CU002
Mil Cumbres


Year of compilation: 2008

Site description
Mil Cumbres IBA embraces a complex landscape within the municipalities of Los Palacios, La Palma and Bahía Honda, in Pinar del Río province. The landscape comprises agricultural plains, karst valleys, mojotes, slate cliffs, sinkholes, sulphur springs and hills, and includes the Sierra de los Órganos, Sierra del Pan de Guajaibón, and the Cajálbana Plateau. The IBA protects an important aquifer and the catchment areas of the San Marcos and San Diego rivers.

Key biodiversity
This IBA supports 32 biome-restricted species, 15 of which are Cuba endemics and 11 globally threatened birds. The Endangered Blue-headed Quail-dove Starnoenas cyanocephala, Giant Kingbird Tyrannus cubensis, and Gundlach’s Hawk Accipiter gundlachi occur and the area is particularly important for the Vulnerable Fernandina’s Flicker Colaptes fernandinae, and Near Threatened Painted Bunting Passerina ciris, Cuban Solitaire Myadestes elisabeth, and Plain Pigeon Patagioenas inornata.

Non-bird biodiversity: The herpetofauna includes the Critically Endangered frog Eleutherodactylus symingtoni and other Pinar del Río endemics Anolis vermiculatus and A. bartschi. Mammals include the hutias Mysateles prehensilis and Capromys pilorides, and 10 bat species. Two locally endemic freshwater fish are also present. Of a flora with 1,143 species, 52 are endemic to Cajálbana and 24 to Sierra de la Güira.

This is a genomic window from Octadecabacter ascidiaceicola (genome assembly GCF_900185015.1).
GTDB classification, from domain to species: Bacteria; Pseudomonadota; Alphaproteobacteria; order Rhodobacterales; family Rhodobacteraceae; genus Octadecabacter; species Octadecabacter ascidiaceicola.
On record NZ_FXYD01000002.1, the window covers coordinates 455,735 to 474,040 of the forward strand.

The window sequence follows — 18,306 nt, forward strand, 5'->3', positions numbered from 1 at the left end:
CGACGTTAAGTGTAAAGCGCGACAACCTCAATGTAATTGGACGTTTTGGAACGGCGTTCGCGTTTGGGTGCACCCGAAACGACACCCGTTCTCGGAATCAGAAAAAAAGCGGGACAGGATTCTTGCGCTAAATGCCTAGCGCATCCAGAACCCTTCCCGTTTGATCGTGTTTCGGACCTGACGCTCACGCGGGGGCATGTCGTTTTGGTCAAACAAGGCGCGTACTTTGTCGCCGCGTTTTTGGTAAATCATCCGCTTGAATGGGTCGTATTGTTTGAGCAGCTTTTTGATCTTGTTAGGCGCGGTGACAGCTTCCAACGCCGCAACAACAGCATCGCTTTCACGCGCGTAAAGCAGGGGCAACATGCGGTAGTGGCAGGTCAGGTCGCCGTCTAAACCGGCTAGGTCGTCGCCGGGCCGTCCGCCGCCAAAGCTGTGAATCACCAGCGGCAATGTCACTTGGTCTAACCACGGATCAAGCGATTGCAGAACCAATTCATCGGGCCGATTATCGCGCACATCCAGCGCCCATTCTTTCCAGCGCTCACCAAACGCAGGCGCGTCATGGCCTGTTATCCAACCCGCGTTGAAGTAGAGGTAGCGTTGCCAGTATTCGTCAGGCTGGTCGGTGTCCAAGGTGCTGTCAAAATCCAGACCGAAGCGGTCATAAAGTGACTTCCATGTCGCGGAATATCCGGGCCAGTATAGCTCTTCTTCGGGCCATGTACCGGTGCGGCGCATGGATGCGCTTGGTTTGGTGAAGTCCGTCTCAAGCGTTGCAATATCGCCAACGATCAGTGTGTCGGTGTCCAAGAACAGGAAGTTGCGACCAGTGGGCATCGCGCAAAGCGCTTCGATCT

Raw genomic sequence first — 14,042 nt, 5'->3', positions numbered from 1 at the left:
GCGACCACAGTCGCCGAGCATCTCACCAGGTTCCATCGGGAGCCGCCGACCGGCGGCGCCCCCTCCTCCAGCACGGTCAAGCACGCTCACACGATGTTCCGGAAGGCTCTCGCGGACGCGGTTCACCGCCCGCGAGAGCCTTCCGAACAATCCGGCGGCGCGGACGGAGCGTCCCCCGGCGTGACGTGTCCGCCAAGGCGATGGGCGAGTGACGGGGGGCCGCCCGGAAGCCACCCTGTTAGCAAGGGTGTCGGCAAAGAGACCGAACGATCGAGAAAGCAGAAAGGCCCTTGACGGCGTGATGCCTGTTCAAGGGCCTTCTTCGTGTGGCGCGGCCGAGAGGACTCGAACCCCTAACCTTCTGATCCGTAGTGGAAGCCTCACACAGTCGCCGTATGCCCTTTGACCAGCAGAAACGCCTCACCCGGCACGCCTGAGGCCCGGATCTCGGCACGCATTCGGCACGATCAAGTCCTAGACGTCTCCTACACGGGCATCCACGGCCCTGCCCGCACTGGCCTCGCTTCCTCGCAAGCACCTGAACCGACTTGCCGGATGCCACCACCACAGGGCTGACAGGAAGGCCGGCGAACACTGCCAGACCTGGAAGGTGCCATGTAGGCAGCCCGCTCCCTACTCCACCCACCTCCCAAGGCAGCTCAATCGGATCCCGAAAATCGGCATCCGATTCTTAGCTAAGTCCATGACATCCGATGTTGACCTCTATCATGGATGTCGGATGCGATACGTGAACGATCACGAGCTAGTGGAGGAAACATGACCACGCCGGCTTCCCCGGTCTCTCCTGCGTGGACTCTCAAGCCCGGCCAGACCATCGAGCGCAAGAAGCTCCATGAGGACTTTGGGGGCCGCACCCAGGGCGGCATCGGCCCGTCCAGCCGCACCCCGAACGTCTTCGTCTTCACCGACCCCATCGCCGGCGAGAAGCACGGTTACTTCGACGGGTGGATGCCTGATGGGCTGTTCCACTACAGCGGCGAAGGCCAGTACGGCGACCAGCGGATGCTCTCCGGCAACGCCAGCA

Pressure/threats to key biodiversity
Mil Cumbres IBA is a Managed Resources Protected Area created in 1976. It is currently awaiting approval to be included as a site of national significance in the National System of Protected Areas. It is administered by the Empresa para la Protección de la Flora y la Fauna (EPFF). Since the late nineteenth century, this area has suffered from excessive forest exploitation (for timber) and clearance of lands for agriculture and livestock farming. Only the highest (least accessible) areas have retained their forest cover. In spite of this, a species-rich flora, diverse fauna, and attractive landscapes still remain in the area. Among the main threats are illegal hunting and logging, uncontrolled grazing, and the use of agrochemicals in the tobacco plantations. The presence of nearby mineral reserves and an active timber industry will maintain pressure on the area.


Recommended citation
BirdLife International (2020) Important Bird Areas factsheet: Mil Cumbres. Downloaded from http://www.birdlife.org on 10/07/2020.